In recent years, the iconic heroes of Marvel, DC and the like have become embedded in pop culture through film, TV and literature.
Comic books first rose to prominence between the 1940s and 1950s, an era known as the Golden Age. Comics of this era were written for younger audiences, instilling simple themes like patriotism, perseverance and justice. However, due to blockbusters such as DC’s “The Dark Knight” and Marvel’s “Avengers: Endgame,” there has been a resurgence of comic books in pop culture.
From the Marvel Cinematic Universe’s debut ”Iron Man” to the latest installation “Shang-Chi and the Legend of the Ten Rings,” the MCU has made over $18 billion since 2009. Comic books themselves have seen more than a $400 million sales increase since 2000.
The rise of popularity for comic books can be attributed to two things: the mega-popular movies and the accessibility to these comics, with some help from the internet. Despite its impact on society, the majority of comic book media goes unrecognized, especially when it comes to their academic value.
David Lenoir, director of composition and English professor, has confronted these attitudes towards comic book media and non-traditional literature by including it in his classes.
“There’s always going to be some people who are not going to be into it,” Lenoir said. “Some weren’t raised with the idea that this is literature, so they’re not going to admit that it is literature.”
During Lenoir’s time as a high school teacher and now a college professor, he finds that certain comic book media has academic value, thus making it a valuable asset in the classroom. Lenoir includes a variety of comic books in his classes, most noticeably a comic book adaptation of George Orwell’s “1984” in lieu of the original novel formatting.
Lenoir said that he includes comic books and graphic novels in his class because of the value of the artwork and different formatting.
“This is not fluff or something that the students can be interested in,” Lenoir said. “There’s some quality work here.”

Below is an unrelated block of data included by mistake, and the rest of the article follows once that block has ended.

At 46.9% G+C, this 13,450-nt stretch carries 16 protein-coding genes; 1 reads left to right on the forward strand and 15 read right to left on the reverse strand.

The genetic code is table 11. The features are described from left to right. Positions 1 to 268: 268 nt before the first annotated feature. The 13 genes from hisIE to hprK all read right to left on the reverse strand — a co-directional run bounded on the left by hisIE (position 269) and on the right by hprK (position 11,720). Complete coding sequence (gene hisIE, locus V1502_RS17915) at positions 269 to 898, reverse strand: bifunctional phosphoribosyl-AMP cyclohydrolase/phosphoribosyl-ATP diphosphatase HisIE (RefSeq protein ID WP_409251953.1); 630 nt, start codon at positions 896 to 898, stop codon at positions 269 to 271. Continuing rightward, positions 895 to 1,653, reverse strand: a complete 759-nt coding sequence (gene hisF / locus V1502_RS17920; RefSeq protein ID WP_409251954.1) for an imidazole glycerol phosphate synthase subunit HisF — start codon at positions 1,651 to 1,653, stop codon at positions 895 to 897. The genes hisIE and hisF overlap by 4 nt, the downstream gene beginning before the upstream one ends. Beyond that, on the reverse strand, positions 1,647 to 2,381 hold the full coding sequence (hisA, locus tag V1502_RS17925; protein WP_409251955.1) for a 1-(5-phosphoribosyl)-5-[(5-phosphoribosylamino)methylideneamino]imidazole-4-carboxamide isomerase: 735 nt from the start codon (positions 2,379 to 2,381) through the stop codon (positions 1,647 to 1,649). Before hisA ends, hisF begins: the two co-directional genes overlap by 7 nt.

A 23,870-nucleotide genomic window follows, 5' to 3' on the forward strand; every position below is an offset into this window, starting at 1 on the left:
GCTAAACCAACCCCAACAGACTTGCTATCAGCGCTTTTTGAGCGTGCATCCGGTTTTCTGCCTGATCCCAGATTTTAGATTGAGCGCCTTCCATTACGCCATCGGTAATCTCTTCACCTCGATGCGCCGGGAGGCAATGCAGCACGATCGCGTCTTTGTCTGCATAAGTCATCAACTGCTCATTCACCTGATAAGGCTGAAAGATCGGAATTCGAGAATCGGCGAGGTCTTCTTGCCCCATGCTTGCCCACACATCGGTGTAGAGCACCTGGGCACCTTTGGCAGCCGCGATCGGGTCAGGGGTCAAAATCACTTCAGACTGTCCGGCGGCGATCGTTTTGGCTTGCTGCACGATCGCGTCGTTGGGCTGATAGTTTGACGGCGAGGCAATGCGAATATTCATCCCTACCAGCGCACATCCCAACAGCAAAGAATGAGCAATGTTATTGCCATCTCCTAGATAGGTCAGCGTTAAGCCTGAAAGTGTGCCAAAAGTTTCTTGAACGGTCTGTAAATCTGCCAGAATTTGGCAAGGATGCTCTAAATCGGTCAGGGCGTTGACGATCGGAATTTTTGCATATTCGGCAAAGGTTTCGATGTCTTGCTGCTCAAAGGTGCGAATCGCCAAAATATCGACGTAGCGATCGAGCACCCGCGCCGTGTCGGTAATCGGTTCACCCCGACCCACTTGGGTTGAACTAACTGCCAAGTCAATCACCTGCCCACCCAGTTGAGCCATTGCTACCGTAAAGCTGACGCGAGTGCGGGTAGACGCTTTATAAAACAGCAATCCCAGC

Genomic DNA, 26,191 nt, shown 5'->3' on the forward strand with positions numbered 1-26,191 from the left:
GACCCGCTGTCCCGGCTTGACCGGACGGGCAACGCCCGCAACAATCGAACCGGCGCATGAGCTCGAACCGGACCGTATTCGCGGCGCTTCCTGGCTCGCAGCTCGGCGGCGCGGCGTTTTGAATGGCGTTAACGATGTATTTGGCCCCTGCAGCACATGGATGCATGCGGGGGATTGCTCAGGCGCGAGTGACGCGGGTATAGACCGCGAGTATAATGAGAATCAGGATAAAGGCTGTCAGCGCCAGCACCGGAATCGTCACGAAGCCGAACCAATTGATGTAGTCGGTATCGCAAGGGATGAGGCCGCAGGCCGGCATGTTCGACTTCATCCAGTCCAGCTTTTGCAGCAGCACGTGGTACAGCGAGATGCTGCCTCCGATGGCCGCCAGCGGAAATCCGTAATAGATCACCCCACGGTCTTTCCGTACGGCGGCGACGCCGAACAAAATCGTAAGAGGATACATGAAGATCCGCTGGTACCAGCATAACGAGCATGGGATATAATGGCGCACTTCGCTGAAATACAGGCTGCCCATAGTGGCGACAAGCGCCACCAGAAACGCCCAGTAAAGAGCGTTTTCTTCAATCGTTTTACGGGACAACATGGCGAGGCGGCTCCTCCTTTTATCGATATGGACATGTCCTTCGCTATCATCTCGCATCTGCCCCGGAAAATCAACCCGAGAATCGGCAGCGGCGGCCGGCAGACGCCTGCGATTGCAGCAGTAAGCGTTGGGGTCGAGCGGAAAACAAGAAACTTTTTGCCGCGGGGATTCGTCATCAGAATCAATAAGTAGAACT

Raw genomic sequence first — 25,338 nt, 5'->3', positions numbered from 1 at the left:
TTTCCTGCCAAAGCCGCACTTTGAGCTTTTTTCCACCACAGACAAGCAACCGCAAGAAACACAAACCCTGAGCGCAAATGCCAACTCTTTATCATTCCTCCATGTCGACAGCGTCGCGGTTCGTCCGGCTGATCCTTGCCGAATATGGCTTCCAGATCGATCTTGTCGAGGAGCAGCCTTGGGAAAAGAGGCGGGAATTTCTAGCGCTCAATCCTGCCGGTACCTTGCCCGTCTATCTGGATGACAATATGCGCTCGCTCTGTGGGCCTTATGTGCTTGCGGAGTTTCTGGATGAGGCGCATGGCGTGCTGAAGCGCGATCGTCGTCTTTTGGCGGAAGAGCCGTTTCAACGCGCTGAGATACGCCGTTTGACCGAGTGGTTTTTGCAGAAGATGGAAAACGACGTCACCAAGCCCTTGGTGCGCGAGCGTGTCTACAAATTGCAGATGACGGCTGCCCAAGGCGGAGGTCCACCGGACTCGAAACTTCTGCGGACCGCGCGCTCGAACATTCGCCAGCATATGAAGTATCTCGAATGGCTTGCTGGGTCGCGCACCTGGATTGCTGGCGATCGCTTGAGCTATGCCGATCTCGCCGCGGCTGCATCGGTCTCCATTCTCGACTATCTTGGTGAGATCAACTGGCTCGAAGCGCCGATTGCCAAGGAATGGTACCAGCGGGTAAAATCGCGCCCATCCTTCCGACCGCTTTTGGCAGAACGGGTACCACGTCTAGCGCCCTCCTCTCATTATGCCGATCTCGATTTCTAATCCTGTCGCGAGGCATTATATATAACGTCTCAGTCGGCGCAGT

Sheridan Rosser, an English for secondary teachers senior from Russellville, also perceives comic books as a valuable educational tool. “I hope I can use them in my classroom,” Rosser said. “Certain students would benefit significantly with that as an option.”
Rosser said that the lack of comic books in the classroom is due to academia’s perception of the medium.
“Either the teacher or the school doesn’t view them as valuable enough to be included or they’re too apprehensive to figure out how to do so,” Rosser said. Rosser already has plans on how to implement comic books into her future classes, including stocking up on various classics formatted as comics for potential use in the future.
Though comic book media is not prevalent in academia, some think that this may change in the future. Joseph Hoffswell, communications professor and avid comic book reader, said that he has already seen a change in the perception of comic books in academia.
“From when I started with my education to now, it has progressed,” Hoffswell said.
There is a new movement of comic books that are made for mature audiences, like DC’s new Black Label brand. These comics focus stories around darker themes like drug abuse, mental health issues and corruption and have a purchase age of 17 years.
Although DC’s Black Label brand is relatively new, having been created in 2018, complex storylines have been explored in comic books for a long time. Alan Moore’s 1986 comic “Watchmen” is a graphic novel that flips the superhero genre script, depicting vile and corrupted heroes in an alternate history and is considered a trailblazer for contemporary comic book media.
Other works have also garnered praise for their edgy plots and themes, such as Frank Miller’s “Batman: The Dark Knight Returns” and Tom King’s “Mister Miracle,” each taking on complex themes respectively.
Marvel has also created mature storylines, spearheaded by the fictional hero Deadpool, which has gained popularity since actor Ryan Reynolds donned the famous red suit on the big screen in 2016.
Hoffswell said that because comic book media has developed over time to carry more profound and complex themes, it should be used as an academic tool.
“Way back when, comic books were seen as children only,” Hoffswell said. “But it has evolved to become a very adult thing.”Print This Post